Live Crocs Invade NYC in New Museum Exhibit

Live American alligator hatchlings (Alligator mississippiensis) in the American Museum of Natural History exhibit about modern crocodilians and their ancient relatives. (Image credit: © AMNH/R. Mickens)

NEW YORK — The decades-old rumors of alligators inhabiting the depths of New York City's sewer system are no more than urban legends. But live alligators have, in fact, temporarily taken up residence here on Manhattan's Upper West Side, in a new museum exhibit.

Beginning this Saturday (May 28) at the American Museum of Natural History (AMNH), visitors can get up close and personal with crocodylomorphs, the ancient and intriguing animal lineage that includes modern crocodiles and alligators.

The new exhibit, "Crocs: Ancient Predators in a Modern World," introduces the biology and evolutionary history of the animal group, which emerged about 200 million years ago. Crocodylomorphs are archosaurs — a group that includes pterosaurs and dinosaurs. Their contemporary descendants — crocodiles, alligators, caimans and slender-snouted gharials — are known collectively as crocodilians. The exhibit offers a glimpse at the past and present adaptations and lifestyles of these predators, fossils of which have been found on every continent on Earth — even Antarctica. [Crocs: Ancient Predators in a Modern World (Photos)]

Modern crocodilians vary greatly in size, from Cuvier's dwarf caiman (Paleosuchus palpebrosus), which measures about 4 to 5 feet (1.2 to 1.5 meters) in length, to the saltwater crocodile (Crocodylus porosus), which can grow to be more than 15 feet (4.6 m) long. Life-size models of these and other species are presented in the exhibit in dioramas — undeniably the safest way to closely observe physical features of these toothy beasts.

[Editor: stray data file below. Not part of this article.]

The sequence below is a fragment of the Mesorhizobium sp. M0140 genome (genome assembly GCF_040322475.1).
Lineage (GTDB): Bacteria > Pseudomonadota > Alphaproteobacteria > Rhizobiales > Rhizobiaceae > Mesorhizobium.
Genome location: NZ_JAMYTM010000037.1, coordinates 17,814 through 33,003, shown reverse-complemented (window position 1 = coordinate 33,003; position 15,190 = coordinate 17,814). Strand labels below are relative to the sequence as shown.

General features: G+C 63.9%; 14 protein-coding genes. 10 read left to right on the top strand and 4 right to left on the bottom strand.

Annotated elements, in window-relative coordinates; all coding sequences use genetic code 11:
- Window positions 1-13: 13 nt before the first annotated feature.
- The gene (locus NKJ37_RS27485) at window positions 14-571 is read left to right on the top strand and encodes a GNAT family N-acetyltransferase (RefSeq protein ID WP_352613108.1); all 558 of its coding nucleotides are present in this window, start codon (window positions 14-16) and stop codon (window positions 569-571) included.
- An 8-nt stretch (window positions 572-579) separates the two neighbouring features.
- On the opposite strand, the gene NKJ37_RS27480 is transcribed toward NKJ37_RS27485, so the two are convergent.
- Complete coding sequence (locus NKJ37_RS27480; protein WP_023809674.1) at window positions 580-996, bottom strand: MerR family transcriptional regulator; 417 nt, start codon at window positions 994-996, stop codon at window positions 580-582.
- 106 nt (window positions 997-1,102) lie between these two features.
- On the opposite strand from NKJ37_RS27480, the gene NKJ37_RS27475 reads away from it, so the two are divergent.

Tremendous diversity

Whether big or small, all crocs inhabit similar environments — areas close to the water's edge in both marine and freshwater habitats — and share a similar body plan: a scaly, armored trunk built close to the ground; short, stocky legs; elongated snouts; and muscular tails.

Their extinct ancestors exhibited a greater variety of forms — there were dolphin-like swimmers and ambush predators that never went in the water, short-snouted plant eaters, and insect eaters that leaped to catch their prey, according to Mark Norell, the exhibit's curator and chair of the AMNH's Division of Paleontology.

"Some looked like cats," Norell told Live Science. "Some were armored, like armadillos. Some were thought to be tree climbers. Some were bipedal, or had hoofs. Some had no teeth. There's a tremendous diversity of these animals that existed in the past."

These extinct crocs, with their wide variety of body shapes, are thought to have been outcompeted by dinosaurs, Norell said. And while modern crocs may present a less diverse range of physical features, they are still full of surprises that will challenge visitors' expectations, he added.

Visitors can touch this replica of Steneosaurus bollensis, an ancient marine crocodylomorph that lived 176 million to 183 million years ago in what is now Europe. (Image credit: © AMNH/C. Chesek)

Norell told Live Science that because crocs originated alongside dinosaurs, people may be tempted to think of them as primitive reptiles. But the truth is that crocs have advanced sensory systems and are highly adapted for different habitats and for hunting different types of prey.